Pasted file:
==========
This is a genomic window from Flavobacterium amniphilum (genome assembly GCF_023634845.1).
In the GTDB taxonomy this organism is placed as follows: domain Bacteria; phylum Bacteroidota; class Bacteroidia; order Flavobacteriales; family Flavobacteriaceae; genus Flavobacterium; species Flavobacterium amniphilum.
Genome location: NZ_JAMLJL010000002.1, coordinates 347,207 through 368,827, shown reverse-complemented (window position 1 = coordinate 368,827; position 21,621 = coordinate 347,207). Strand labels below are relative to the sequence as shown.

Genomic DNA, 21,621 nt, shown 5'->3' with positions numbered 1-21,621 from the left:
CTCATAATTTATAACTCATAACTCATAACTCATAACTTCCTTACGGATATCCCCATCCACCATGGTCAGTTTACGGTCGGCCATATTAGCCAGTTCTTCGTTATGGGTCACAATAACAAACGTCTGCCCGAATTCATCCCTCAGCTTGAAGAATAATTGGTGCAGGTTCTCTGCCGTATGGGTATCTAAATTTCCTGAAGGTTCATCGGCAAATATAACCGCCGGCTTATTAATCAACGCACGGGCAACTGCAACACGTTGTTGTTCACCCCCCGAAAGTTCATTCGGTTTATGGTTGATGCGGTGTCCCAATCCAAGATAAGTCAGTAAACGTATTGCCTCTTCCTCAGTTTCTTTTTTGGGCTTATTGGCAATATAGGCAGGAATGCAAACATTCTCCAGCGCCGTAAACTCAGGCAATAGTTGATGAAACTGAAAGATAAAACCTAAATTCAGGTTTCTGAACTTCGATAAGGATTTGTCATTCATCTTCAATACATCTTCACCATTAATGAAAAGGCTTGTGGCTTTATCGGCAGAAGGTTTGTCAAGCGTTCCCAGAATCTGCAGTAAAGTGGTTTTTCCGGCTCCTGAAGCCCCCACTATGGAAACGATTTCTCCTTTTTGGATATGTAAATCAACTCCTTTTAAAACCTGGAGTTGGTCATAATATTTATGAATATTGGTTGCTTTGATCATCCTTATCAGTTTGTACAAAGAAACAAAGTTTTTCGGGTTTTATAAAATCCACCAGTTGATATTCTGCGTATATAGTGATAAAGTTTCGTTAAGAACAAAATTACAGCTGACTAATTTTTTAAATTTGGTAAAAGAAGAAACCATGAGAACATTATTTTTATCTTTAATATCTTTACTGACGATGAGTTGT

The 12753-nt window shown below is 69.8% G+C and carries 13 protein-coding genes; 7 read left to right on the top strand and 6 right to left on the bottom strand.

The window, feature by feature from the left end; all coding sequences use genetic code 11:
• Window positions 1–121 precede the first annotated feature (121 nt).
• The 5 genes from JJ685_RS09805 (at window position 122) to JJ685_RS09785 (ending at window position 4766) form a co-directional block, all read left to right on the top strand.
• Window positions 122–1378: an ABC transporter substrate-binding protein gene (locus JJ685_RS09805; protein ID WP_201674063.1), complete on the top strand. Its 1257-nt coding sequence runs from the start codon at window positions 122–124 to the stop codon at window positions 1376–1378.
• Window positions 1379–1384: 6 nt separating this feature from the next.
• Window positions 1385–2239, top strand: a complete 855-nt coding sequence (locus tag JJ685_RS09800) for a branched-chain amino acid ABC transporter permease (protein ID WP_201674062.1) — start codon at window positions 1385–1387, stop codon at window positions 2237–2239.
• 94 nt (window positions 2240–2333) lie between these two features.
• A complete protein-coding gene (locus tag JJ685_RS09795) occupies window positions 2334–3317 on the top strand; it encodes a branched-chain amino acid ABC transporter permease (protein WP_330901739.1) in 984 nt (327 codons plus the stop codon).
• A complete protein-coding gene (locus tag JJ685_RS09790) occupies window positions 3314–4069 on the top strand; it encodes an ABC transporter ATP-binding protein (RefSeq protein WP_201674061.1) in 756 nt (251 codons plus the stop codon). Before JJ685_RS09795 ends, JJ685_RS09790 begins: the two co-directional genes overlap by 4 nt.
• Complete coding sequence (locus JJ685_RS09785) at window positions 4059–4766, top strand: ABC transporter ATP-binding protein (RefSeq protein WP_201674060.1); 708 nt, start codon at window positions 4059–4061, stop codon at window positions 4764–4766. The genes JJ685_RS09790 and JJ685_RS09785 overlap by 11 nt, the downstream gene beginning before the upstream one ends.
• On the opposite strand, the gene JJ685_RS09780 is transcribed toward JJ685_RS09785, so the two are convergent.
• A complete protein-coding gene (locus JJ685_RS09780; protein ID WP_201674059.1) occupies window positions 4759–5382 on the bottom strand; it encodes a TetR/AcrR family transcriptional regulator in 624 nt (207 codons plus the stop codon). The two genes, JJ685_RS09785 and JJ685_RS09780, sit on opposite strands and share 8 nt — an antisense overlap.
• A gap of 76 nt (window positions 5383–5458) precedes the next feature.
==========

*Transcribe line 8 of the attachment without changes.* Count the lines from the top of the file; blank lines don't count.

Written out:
• Window positions 1–121 precede the first annotated feature (121 nt).